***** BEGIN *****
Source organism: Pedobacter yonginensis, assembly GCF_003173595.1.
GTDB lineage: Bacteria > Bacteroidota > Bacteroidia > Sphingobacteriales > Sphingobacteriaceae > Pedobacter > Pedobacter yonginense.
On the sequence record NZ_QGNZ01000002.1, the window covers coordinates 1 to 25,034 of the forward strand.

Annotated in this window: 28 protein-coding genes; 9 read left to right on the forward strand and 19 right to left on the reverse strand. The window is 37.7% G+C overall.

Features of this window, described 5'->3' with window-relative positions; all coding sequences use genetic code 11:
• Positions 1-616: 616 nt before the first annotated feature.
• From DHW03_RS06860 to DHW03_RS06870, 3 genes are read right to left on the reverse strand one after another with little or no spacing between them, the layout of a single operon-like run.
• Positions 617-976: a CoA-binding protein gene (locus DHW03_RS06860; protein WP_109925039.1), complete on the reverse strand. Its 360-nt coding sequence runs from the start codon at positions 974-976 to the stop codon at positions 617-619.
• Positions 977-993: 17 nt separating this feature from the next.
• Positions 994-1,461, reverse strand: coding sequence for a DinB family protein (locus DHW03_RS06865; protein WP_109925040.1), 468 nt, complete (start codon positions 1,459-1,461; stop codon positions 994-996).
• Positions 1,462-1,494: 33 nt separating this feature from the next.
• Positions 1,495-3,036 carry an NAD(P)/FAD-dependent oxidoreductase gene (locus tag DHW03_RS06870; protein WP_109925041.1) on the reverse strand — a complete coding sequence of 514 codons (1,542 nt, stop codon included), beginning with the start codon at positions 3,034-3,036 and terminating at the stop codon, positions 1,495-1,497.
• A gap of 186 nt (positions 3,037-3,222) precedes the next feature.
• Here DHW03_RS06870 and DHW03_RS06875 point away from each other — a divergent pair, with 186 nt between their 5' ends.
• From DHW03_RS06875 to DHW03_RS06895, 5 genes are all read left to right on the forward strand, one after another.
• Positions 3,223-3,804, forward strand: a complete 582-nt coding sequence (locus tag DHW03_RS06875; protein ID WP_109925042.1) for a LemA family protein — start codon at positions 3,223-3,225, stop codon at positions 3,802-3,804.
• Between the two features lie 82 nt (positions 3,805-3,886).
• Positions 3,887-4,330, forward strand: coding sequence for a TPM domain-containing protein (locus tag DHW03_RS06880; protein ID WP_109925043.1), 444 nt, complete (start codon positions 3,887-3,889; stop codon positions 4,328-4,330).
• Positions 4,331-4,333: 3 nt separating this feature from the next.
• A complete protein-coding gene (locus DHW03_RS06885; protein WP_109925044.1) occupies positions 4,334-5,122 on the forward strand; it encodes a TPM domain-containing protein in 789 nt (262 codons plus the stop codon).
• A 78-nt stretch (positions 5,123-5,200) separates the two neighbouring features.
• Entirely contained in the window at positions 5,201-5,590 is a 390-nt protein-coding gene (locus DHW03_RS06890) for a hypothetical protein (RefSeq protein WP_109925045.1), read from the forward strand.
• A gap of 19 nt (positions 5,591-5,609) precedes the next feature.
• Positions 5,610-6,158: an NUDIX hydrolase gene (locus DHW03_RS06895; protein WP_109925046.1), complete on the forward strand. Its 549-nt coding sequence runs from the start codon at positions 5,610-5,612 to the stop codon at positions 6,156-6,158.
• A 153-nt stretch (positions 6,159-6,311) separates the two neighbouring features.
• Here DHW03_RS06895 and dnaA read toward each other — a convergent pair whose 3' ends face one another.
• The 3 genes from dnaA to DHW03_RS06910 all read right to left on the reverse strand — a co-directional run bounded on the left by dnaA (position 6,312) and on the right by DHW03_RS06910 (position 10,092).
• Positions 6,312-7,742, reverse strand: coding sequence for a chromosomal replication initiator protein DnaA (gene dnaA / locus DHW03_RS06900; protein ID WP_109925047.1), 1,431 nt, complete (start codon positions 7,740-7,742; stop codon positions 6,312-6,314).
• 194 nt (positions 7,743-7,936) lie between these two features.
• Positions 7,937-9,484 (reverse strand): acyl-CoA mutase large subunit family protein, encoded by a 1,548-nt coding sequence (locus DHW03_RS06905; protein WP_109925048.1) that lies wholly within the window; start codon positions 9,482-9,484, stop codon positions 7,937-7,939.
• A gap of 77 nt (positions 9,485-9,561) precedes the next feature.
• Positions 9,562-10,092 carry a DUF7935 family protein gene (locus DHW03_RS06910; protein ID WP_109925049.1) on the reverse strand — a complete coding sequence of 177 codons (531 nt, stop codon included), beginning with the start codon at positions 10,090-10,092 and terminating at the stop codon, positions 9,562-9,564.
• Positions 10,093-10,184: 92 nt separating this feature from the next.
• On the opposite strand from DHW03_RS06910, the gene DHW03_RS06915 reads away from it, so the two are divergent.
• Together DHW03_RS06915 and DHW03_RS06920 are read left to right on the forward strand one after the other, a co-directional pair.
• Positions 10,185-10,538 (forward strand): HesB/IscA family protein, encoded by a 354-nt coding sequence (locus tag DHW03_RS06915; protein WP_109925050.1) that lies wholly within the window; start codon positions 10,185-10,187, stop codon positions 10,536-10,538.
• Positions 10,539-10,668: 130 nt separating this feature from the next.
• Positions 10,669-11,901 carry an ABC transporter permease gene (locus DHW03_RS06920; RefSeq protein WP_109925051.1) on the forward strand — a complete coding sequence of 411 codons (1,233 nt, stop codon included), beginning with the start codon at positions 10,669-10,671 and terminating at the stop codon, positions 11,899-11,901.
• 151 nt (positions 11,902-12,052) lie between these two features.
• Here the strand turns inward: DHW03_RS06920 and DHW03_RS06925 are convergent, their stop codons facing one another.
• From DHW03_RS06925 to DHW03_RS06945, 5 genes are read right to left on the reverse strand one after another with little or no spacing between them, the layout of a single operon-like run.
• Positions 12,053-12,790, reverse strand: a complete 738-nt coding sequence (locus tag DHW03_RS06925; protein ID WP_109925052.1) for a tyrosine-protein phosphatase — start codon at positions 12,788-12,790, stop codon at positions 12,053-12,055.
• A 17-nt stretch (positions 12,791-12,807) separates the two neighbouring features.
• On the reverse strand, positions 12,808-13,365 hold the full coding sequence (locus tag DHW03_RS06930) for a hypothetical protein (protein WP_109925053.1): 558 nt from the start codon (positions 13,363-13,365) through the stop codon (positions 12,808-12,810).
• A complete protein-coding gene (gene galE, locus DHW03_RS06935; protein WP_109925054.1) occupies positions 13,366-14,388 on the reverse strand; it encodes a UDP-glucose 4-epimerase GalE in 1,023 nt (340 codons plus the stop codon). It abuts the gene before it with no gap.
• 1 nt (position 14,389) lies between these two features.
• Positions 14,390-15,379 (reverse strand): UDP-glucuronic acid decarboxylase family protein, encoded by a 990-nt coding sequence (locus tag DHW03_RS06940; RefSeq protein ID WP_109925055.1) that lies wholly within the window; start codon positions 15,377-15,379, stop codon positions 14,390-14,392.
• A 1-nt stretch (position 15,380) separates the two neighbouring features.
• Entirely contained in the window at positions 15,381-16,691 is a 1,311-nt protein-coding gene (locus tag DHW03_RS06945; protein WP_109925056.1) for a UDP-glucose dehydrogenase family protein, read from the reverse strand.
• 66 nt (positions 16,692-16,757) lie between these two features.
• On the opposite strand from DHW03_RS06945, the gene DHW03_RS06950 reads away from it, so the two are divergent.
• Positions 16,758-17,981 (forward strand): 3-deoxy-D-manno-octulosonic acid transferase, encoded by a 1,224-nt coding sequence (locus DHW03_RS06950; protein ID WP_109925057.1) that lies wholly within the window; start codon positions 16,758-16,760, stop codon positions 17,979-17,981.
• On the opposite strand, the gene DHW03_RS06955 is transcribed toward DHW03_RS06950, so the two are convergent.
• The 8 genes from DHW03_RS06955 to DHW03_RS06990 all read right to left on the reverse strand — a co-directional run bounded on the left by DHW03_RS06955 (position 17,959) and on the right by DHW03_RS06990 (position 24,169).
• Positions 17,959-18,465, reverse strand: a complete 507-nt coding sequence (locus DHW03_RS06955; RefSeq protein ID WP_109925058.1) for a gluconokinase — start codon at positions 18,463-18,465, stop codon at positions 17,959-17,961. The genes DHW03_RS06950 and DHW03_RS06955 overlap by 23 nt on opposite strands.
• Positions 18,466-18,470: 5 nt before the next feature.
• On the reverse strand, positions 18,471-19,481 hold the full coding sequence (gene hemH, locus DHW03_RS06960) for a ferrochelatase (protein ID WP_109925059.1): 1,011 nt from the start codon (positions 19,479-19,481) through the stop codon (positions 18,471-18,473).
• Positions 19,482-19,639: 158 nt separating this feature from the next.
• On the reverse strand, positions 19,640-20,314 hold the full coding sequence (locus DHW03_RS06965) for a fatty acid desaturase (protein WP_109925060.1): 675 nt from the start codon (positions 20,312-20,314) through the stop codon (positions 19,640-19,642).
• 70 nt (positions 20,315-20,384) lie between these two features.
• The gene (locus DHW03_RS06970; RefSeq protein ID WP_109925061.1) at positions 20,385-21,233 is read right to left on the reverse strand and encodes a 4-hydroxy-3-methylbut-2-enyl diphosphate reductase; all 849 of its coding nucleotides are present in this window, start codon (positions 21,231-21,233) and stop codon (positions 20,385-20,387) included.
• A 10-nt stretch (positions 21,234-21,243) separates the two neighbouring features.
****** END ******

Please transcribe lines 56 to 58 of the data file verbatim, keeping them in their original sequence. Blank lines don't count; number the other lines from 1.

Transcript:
• Positions 18,466-18,470: 5 nt before the next feature.
• On the reverse strand, positions 18,471-19,481 hold the full coding sequence (gene hemH, locus DHW03_RS06960) for a ferrochelatase (protein ID WP_109925059.1): 1,011 nt from the start codon (positions 19,479-19,481) through the stop codon (positions 18,471-18,473).
• Positions 19,482-19,639: 158 nt separating this feature from the next.